America – Heritage II – Demos/Alternative Takes 1971-1976 – Omnivore Records
Several demos here are recorded so well they sound like finished pieces. This release picks up where the first volume left off & focuses on Sir George Martin’s (The Beatles) era. Martin produced 7 LPs for The British-American band America (2 Yanks & 1 Brit — formed in London).
This 13-track LP America – Heritage II – Demos/Alternative Takes 1971-1976 (Omnivore Records – vinyl drops 4/18 & CD 4/24).
I recall America’s “A Horse With No Name,” “Sandman,” & “Tin Man,” & was convinced it was great new music from Neil Young. But gradually “Ventura Highway,” & “Sister Golden Hair,” proved this band was original & similarities coincidental.
This demo/alt LP has nuggets. Recorded at LA’s Record Plant “Cornwall Blank (2),” sounds delicious if you’re an early America fan. It features Hal Blaine on drums, & Joe Osborne (bass).
The rare instrumental ’71 acoustic guitar jam “Jameroony,” is 13-minutes of ideas that unfold as multiple other songs that were never written. It’s what made Grateful Dead jams interesting – especially when they got into a melodic groove. America is one long melodic groove.
America: Gerry Beckley (lead vocals/acoustic), Dewey Bunnell (lead vocal/acoustic guitar) & Dan Peek (lead vocal/electric guitar) – assembled in 1970.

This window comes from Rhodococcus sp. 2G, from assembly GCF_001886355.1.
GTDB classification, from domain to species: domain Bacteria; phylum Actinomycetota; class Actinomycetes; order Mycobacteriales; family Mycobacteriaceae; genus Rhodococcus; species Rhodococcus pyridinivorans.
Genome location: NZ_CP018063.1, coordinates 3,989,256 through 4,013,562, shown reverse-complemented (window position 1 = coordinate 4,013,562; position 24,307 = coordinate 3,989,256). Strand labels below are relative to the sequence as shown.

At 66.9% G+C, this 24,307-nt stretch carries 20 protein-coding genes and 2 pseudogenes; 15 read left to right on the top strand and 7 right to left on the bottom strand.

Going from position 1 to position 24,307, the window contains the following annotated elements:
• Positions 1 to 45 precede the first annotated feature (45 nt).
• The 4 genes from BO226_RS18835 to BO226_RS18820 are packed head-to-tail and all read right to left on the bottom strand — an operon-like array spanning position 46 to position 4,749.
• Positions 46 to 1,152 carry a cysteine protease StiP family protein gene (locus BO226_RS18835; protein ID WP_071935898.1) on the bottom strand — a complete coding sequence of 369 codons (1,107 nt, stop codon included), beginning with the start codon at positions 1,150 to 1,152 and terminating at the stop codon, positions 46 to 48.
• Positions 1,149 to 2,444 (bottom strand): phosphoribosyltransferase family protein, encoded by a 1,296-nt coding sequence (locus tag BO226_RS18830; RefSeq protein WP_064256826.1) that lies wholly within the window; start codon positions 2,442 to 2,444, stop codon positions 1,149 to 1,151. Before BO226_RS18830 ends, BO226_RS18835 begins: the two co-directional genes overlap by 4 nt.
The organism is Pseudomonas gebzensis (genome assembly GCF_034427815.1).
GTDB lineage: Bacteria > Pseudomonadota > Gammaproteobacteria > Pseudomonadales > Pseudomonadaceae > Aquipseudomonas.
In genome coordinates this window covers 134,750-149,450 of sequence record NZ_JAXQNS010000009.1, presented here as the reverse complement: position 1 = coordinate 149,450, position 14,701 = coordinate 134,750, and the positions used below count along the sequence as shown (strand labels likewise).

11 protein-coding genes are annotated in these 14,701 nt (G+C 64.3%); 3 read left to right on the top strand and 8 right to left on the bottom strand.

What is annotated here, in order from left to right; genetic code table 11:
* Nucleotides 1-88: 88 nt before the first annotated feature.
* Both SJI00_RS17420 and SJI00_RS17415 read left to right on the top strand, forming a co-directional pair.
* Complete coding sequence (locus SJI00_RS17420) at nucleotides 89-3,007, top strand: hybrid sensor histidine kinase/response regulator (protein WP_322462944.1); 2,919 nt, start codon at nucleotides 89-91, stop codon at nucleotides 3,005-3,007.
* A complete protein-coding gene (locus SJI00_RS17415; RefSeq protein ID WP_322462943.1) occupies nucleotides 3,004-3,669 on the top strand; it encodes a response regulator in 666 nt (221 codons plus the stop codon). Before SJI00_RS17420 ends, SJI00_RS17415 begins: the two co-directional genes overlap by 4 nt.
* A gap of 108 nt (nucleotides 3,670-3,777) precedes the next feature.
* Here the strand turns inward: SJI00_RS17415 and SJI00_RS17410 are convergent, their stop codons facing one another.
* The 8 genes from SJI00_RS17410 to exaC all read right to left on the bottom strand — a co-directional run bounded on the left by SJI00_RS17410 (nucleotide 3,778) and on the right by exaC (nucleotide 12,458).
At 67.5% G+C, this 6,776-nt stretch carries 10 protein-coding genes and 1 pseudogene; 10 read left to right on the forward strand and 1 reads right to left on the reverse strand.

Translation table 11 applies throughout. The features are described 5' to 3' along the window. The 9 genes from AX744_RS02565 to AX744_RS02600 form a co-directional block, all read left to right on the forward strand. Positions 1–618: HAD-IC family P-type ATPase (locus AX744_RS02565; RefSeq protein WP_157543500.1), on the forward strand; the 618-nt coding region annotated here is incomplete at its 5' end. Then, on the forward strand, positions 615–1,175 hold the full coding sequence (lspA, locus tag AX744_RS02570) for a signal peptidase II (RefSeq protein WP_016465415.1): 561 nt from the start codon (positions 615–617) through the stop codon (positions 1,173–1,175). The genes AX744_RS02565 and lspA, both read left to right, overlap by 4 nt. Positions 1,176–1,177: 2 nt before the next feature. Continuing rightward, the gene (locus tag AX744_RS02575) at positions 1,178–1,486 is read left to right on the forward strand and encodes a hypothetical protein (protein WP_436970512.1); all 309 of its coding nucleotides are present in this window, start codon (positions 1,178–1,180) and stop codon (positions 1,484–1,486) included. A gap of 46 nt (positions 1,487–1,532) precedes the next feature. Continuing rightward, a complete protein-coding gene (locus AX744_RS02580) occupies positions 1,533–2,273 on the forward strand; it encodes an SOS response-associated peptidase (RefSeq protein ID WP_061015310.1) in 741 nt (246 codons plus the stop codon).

The ‘74 demo for Beckley’s “Mandy,” is thin but a beautiful song. Dated today with what sounds like a harpsichord but probably an ARP Beckley performs this solo & sincerely. Reminds me of the melodic beauty & the poignancy of Bobby Darin’s “Amy.” This is not Barry Manilow’s “Mandy,” (not a bad song), but this America demo is a jewel.
Some songs will be just for collectors & completists. Entertaining nonetheless to hear instrumentals of hit songs & backing tracks. Some reminiscent of English music hall bands – “What Does It Matter” is what Stackridge/Korgis/Andy Davis was known for. Who produced Stackridge? George Martin. Andy Davis would’ve been a great addition to America as a songwriter/singer. His “Jabe,” off Clevedon Pier for example.
The George Martin touch is evident on “You.” The vocals have brilliance. I understand better why Martin after producing The Beatles went to America. “Mad Dog,” after a false start sounds like a finished track with some more music hall piano, & typical Martin brass touches. This almost sounds Stackridge/Klatuu.
From “Simple Life,” America has journeyed far from “A Horse With No Name.” It’s more pop-oriented but the alt mix shows musical growth without losing its original focus. The group exemplifies its diversity.
“Today’s The Day,” – an alt-mix has a George Harrison guitar feel & Beach Boys vocal approach by Dan Peek who played guitar. Executed well. “Amber Cascade,” is like the old America – Dewey sings lead & it has a classic warm early 70s sound. Martin plays piano on the alt-mix “Letter.”
Dan Peek left in 1977, recorded solo LPs & died in 2011.